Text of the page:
I Found Freedom After Leaving the Christian Church. But I’m Still Scared to Tell My Parents

·9 min read

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My family still thinks that I go to church every Sunday. In truth, they would be disappointed if you told them that I now spend my weekends reading texts about world faiths or stories from women who are redefining their spirituality, women a lot like me.

Growing up, I was the cookie-cutter, goody-good Christian daughter of Mexican immigrants. I basically lived in the evangelical church. I went to youth group every week, was enrolled in private Christian schools from second grade through undergrad, was a high school youth leader, went to church camp every summer, and then volunteered as an adult. If it was Sunday, you knew where to find me. Church was my safe space — until the foundation of that place came crumbling down into a pile of doubts and frustration.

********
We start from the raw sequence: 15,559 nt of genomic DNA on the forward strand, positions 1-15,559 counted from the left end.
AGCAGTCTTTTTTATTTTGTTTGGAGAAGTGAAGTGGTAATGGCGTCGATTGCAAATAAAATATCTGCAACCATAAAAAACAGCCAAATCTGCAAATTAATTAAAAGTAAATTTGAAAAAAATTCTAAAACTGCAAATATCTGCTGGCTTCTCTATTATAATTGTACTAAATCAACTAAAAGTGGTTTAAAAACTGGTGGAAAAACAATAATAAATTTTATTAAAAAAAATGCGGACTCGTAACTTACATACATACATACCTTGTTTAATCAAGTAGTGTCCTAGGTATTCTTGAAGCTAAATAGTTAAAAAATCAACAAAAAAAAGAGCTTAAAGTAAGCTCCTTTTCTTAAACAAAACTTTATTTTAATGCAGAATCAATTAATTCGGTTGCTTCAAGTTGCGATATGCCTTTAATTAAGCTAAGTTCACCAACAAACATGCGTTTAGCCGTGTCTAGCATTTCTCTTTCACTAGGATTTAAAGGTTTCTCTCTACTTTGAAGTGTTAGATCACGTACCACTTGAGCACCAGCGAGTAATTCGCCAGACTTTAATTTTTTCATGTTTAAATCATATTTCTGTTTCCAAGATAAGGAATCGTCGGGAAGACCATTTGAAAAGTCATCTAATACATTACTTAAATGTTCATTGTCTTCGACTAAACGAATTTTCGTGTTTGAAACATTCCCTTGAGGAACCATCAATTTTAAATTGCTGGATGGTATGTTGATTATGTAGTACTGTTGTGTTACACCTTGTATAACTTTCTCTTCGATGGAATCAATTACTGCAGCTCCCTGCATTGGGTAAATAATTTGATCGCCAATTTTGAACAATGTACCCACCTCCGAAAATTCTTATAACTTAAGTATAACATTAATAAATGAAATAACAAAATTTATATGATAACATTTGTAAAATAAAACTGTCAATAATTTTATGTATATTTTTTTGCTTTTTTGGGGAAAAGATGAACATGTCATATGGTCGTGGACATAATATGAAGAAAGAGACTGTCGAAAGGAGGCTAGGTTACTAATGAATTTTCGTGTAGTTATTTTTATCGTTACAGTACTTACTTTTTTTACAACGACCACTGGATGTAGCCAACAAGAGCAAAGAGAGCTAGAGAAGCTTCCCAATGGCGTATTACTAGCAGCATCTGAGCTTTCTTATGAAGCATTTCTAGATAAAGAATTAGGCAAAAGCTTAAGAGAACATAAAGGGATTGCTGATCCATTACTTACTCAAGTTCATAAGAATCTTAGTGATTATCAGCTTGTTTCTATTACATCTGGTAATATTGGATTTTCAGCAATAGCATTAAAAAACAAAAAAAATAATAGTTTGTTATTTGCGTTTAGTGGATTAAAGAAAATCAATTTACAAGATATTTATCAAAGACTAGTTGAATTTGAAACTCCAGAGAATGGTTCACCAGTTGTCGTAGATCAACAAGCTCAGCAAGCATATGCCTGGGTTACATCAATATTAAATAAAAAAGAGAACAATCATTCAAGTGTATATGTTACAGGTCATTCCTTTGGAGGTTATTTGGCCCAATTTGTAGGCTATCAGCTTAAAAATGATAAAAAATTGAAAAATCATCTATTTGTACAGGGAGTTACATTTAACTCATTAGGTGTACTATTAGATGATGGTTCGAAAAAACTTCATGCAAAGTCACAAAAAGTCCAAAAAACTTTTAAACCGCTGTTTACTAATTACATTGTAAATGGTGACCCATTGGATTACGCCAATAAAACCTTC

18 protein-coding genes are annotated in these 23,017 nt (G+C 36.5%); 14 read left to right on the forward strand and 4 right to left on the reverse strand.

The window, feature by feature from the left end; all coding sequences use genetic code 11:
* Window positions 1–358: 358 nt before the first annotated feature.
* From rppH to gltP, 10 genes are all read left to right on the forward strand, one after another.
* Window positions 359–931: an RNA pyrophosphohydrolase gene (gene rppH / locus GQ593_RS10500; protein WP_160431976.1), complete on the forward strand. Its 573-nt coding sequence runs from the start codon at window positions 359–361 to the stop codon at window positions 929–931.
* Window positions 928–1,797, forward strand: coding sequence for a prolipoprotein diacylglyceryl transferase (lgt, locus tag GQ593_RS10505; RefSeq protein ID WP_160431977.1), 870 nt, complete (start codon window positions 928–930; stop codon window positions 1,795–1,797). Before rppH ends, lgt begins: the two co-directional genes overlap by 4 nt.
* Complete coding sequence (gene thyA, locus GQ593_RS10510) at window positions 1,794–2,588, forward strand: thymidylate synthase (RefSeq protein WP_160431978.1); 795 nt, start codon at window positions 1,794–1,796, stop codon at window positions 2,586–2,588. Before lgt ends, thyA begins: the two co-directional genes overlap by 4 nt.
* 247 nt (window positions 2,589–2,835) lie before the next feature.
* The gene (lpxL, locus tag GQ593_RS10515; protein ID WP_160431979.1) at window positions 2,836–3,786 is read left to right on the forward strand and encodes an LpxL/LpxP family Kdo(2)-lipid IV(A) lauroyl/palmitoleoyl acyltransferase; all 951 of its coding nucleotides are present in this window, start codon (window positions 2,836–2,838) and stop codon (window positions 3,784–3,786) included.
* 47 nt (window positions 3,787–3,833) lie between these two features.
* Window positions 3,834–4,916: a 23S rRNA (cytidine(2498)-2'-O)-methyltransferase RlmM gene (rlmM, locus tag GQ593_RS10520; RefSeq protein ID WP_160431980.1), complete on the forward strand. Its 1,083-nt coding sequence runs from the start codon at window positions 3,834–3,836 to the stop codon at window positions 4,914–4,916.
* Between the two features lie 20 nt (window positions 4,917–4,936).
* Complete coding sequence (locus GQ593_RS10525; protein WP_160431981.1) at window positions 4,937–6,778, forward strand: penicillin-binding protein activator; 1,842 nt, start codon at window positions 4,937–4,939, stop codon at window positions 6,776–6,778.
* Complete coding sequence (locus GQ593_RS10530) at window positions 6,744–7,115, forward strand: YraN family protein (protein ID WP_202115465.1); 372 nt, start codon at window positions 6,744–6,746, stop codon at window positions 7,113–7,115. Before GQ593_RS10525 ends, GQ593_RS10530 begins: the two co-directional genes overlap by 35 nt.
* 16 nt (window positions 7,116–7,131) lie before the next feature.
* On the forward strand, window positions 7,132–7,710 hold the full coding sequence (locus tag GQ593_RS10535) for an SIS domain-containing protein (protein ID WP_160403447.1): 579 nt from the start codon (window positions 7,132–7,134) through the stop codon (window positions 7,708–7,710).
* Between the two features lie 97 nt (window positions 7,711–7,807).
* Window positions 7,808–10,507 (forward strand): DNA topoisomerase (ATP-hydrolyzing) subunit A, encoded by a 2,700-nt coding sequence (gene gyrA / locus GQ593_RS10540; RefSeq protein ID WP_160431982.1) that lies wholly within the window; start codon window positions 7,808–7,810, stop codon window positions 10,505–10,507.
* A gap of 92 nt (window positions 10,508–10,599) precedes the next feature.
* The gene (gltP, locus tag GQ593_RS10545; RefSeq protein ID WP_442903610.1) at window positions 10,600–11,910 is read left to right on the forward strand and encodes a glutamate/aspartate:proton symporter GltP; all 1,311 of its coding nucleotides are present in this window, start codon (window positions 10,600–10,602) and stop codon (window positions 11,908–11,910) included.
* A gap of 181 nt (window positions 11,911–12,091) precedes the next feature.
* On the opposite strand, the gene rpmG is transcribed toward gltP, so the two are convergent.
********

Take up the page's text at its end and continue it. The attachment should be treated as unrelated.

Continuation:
These cracks in my foundation began while I was a journalism student at Biola University, which stands for the Biblical Institute of Los Angeles. At this institution, everyone is required to minor in biblical studies. While taking classes on Christianity and its religious texts, I began to realize that a lot of the teachings I had learned in church were taught out of context. For example, churches often use the Bible verse “wives, submit to your husbands” to establish patriarchal leadership in a marriage; in reality, the verse in its entirety calls for mutual submission in a marital relationship. Soon, I spent most Sundays picking apart sermons for not teaching scriptures based on the author’s original meaning of the text.

“Church was my safe space — until the foundation of that place came crumbling down into a pile of doubts and frustration.”